on the method and demonstrates proper technique with evidence-based tools to compliment the method. This pathway also
explores cognitive bias, the deterrent to open-minded practice. We all must continue to grow as clinicians, if we get stuck in doing things a specific way because we believe in them, we stop growing as practitioners to the detriment of our

The therapeutic relationship between the breastfeeding mother and her support team depends upon the establishment of a positive rapport through the use of effective communication skills. Application of these skills in clinical practice enhances the relationship between the support team and the client. These same skills can be used to establish trust and rapport in professional relationships increasing the ability for lactation support team members to make positive change in their work environments. This leaning pathway presents active listening skills, the basic communication paradigm and strategies for addressing conflict and cognitive bias. Specific modules teach the learner about difficult people, and how to affect change through influencing, a special set of advanced communication skills.

In the past, it was believed that we taught babies everything they needed to know; that their brains were tabula rasa (blank slates.) We now know that babies arrive as conscious beings with a rich psychoemotional experience from the time they spent in the womb. This learning pathway delves into the science of infant as conscious being presenting the rich domain of science known as pre and perinatal psychology and the neurobiology of inter-personal relationship. Optimal bonding and attachment builds optimal inter-personal relationships. The module on attachment and bonding takes an intimate look at the neurobiology of infant attachment and how breastfeeding facilitates parent-infant attachment. Infant trauma is on the rise. The module in this pathway addressing infant trauma discusses the role trauma plays in undermining feeding behavior and suggests strategies for addressing trauma in the infant.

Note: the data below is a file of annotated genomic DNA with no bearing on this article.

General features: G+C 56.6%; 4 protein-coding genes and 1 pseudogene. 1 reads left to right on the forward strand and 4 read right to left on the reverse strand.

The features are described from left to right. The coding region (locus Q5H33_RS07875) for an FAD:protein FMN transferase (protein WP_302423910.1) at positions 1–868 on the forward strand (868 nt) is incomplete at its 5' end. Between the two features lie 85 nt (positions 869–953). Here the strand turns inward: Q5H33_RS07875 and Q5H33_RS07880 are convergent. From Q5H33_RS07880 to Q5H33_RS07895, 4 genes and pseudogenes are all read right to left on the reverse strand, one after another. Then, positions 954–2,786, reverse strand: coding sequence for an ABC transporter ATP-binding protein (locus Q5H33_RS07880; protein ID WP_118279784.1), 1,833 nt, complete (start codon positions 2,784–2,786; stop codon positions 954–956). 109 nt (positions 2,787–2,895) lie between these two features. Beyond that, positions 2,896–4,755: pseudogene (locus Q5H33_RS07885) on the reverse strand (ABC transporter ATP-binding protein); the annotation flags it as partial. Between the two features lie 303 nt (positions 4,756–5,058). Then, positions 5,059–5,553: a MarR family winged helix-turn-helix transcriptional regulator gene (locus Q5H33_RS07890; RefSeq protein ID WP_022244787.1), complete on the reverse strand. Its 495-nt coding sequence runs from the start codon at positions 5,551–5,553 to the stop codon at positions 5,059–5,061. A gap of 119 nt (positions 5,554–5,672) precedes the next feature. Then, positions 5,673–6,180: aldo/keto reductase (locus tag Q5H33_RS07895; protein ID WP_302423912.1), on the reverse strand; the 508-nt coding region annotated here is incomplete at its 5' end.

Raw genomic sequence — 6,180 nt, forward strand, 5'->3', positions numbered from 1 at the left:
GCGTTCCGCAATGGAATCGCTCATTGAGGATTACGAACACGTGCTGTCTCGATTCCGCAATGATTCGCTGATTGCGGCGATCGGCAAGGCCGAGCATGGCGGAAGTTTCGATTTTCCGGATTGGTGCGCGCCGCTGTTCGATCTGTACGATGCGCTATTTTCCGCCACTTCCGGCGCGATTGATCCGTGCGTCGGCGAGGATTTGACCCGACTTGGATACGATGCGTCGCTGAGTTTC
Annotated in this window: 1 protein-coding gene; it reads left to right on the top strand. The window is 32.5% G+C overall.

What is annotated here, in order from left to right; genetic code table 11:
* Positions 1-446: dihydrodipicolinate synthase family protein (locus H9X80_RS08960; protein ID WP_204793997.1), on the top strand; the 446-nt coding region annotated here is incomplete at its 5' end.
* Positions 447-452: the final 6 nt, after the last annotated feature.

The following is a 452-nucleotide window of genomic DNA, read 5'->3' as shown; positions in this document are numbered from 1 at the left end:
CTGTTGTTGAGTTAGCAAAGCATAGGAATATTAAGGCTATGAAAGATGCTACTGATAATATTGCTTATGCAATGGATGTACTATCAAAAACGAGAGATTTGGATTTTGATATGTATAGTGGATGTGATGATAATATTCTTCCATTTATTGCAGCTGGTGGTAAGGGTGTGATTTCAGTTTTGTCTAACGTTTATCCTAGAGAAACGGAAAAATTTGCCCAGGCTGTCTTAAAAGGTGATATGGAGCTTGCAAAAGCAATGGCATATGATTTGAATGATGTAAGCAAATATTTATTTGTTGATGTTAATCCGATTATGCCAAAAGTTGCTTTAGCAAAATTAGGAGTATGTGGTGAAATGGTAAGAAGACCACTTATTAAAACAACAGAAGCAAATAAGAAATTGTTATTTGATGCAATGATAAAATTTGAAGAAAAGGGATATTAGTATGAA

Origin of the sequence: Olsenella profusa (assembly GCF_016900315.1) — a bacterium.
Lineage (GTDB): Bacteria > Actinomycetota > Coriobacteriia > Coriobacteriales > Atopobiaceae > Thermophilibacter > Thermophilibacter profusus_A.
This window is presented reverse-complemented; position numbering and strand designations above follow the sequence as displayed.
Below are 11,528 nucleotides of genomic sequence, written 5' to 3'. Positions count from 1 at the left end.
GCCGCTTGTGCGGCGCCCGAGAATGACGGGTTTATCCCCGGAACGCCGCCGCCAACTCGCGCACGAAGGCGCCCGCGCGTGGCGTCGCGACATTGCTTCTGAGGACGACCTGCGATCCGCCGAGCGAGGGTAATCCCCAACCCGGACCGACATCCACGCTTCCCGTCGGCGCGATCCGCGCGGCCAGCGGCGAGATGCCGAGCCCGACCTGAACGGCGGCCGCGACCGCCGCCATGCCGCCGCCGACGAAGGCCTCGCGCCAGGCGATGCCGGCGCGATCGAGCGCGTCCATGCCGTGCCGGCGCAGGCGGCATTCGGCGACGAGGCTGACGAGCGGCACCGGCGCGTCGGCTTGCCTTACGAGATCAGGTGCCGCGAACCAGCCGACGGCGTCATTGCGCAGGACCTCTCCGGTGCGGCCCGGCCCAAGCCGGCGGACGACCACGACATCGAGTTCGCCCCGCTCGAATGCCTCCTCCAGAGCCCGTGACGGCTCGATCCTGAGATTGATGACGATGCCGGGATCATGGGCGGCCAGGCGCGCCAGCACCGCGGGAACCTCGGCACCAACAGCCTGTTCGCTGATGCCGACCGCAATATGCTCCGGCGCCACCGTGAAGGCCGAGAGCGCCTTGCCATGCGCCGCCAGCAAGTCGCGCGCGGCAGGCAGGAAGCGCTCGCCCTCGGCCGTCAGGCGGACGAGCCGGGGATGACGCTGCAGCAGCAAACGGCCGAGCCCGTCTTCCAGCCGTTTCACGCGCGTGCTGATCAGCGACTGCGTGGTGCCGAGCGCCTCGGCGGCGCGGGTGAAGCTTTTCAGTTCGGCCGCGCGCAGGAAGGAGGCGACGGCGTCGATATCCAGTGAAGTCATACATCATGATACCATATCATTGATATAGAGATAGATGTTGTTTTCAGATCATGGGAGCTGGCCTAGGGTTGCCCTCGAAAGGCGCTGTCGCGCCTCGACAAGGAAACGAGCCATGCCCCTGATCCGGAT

Breastfeeding and lactation support professionals must observe scope of practice but how does scope of practice difference between the various certifications? What are the unique roles of each type of certification? This pathway explores scopes of practice comparing and contrasting different certifications. The private practitioner must wear multiple hats including those that enable them to start and conduct a thriving business. This pathway explores the various business issues and skills the private practice lactation supporter must master to successfully compete in the marketplace in the United States.

All lactation support professionals must possess an understanding of infant suck anatomy and physiology to optimally perform their job. This learning pathway about the biodynamics of infant suck addresses multiple aspects of infant
suck-swallow -breathe coordination. The pathway begins with embryological development of infant suck-swallow-breathe, continues with the anatomy and physiology from multiple perspectives, and ends with reflex support of infant suck-swallow-breathe coordination. Learners who have not been previously exposed to this content will garner a foundation of understanding on infant suck-swallow-breathe dynamics and will be better prepared to accurately assess and address deviations from normal. Learners previously exposed to this content will deepen their knowledge to enhance their clinical effectiveness.